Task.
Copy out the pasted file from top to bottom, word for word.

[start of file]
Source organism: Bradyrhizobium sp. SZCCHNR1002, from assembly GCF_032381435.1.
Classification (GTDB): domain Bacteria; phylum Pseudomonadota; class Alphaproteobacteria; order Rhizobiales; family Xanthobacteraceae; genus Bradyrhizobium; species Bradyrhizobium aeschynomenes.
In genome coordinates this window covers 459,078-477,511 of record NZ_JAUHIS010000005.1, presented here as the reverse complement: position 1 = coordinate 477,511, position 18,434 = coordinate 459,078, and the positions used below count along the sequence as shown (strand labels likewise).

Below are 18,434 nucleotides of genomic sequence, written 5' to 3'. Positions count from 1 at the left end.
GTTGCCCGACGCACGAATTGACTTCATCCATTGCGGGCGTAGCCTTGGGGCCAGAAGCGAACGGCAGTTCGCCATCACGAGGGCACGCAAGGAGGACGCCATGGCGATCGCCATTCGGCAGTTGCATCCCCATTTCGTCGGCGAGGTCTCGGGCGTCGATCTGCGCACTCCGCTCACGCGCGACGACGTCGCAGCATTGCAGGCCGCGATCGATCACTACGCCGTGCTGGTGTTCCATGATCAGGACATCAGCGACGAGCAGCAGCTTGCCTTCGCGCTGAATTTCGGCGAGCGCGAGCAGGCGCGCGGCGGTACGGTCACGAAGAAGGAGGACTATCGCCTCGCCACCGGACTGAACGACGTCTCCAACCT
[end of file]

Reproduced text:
Source organism: Bradyrhizobium sp. SZCCHNR1002, from assembly GCF_032381435.1.
Classification (GTDB): domain Bacteria; phylum Pseudomonadota; class Alphaproteobacteria; order Rhizobiales; family Xanthobacteraceae; genus Bradyrhizobium; species Bradyrhizobium aeschynomenes.
In genome coordinates this window covers 459,078-477,511 of record NZ_JAUHIS010000005.1, presented here as the reverse complement: position 1 = coordinate 477,511, position 18,434 = coordinate 459,078, and the positions used below count along the sequence as shown (strand labels likewise).

Below are 18,434 nucleotides of genomic sequence, written 5' to 3'. Positions count from 1 at the left end.
GTTGCCCGACGCACGAATTGACTTCATCCATTGCGGGCGTAGCCTTGGGGCCAGAAGCGAACGGCAGTTCGCCATCACGAGGGCACGCAAGGAGGACGCCATGGCGATCGCCATTCGGCAGTTGCATCCCCATTTCGTCGGCGAGGTCTCGGGCGTCGATCTGCGCACTCCGCTCACGCGCGACGACGTCGCAGCATTGCAGGCCGCGATCGATCACTACGCCGTGCTGGTGTTCCATGATCAGGACATCAGCGACGAGCAGCAGCTTGCCTTCGCGCTGAATTTCGGCGAGCGCGAGCAGGCGCGCGGCGGTACGGTCACGAAGAAGGAGGACTATCGCCTCGCCACCGGACTGAACGACGTCTCCAACCT